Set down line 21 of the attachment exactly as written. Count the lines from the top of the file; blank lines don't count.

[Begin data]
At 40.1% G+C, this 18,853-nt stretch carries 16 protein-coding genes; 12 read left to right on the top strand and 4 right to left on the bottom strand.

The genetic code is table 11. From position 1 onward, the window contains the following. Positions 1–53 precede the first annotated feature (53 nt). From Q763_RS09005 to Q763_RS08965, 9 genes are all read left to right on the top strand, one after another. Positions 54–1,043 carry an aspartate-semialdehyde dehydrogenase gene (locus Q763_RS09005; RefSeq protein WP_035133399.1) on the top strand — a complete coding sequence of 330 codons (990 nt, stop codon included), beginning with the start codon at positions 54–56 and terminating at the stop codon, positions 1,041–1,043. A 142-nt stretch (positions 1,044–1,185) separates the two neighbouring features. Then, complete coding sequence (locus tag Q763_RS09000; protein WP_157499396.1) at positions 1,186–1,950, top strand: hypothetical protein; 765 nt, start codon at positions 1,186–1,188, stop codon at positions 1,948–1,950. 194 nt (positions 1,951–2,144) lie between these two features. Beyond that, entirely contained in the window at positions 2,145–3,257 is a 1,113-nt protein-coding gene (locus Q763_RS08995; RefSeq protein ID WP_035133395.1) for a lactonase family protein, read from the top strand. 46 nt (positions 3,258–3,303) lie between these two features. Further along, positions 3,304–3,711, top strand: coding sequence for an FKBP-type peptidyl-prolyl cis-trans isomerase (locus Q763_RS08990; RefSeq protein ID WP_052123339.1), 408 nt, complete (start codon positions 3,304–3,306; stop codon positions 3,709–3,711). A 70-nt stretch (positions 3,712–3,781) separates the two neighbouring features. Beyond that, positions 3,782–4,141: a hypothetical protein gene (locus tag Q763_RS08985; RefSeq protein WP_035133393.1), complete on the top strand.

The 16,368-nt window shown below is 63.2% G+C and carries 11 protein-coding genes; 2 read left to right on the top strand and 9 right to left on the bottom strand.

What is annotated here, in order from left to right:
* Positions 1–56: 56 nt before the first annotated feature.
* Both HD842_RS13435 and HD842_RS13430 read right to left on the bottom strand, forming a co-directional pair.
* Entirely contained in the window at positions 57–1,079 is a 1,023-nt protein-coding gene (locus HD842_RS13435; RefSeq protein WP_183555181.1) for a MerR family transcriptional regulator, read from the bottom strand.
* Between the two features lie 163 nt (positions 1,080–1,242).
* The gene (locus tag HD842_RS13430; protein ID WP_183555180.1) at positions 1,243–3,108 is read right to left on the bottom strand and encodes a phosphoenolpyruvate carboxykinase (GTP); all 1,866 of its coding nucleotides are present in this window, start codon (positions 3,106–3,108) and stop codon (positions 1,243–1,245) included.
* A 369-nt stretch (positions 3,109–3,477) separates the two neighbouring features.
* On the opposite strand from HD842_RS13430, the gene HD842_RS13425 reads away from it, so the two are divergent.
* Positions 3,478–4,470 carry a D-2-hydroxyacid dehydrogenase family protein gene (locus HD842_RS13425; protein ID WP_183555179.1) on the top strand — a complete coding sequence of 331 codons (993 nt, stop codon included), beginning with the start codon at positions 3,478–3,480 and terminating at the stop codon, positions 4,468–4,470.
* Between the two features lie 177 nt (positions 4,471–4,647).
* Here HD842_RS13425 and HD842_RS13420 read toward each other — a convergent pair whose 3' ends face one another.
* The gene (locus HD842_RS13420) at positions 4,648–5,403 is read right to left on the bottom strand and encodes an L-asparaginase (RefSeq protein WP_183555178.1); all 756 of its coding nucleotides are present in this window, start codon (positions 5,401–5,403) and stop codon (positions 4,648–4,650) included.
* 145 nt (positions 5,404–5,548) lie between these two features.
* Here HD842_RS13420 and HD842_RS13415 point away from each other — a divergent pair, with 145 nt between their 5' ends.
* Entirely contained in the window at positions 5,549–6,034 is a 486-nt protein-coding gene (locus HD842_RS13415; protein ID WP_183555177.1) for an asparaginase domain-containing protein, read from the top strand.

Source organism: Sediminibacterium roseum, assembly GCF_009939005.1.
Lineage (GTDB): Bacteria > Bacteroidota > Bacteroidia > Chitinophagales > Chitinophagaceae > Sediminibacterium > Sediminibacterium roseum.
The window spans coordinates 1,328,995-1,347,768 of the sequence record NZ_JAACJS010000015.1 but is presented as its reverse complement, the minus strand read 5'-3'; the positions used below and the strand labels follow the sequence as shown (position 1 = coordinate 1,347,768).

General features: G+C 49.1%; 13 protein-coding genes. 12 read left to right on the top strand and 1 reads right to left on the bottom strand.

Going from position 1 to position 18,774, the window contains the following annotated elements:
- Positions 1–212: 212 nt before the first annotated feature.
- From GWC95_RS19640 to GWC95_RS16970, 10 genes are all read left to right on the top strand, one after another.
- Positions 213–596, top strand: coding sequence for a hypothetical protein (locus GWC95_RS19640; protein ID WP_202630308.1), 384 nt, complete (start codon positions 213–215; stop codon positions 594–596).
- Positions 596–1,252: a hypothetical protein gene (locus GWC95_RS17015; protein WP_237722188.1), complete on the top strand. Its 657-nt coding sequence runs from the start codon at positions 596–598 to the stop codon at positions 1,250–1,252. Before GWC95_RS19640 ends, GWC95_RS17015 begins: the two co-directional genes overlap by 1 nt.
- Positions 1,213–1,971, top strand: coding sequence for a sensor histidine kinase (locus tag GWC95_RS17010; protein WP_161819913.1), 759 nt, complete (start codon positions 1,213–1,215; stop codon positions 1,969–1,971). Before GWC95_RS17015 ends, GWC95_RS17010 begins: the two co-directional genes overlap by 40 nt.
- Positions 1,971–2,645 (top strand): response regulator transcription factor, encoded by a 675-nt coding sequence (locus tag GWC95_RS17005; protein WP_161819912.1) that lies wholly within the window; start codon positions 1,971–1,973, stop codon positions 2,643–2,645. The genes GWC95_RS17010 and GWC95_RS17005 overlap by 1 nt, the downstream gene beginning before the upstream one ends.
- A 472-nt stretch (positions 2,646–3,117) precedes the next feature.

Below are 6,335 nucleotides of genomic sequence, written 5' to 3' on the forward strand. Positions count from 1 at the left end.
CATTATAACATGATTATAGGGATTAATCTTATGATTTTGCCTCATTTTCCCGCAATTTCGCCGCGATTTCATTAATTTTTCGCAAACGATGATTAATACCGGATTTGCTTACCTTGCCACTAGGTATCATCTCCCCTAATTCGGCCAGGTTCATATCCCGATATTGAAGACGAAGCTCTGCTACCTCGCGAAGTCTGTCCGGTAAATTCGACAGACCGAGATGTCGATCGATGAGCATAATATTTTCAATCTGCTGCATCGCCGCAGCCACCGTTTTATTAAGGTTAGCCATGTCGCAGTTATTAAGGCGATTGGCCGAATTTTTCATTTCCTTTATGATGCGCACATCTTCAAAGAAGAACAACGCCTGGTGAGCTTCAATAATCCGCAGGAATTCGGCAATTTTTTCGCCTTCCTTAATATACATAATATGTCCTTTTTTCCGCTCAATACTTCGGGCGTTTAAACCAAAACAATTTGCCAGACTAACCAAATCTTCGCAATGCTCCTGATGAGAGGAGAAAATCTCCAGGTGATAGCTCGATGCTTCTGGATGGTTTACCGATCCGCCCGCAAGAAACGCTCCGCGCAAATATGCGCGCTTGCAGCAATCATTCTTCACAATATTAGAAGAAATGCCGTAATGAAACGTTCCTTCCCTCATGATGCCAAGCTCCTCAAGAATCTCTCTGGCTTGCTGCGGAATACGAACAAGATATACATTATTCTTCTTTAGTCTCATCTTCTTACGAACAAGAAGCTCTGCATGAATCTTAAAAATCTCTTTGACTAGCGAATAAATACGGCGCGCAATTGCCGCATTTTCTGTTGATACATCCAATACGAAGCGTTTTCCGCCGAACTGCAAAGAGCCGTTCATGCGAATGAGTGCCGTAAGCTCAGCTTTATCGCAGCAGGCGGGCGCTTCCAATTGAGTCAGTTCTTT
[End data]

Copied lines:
The window spans coordinates 1,328,995-1,347,768 of the sequence record NZ_JAACJS010000015.1 but is presented as its reverse complement, the minus strand read 5'-3'; the positions used below and the strand labels follow the sequence as shown (position 1 = coordinate 1,347,768).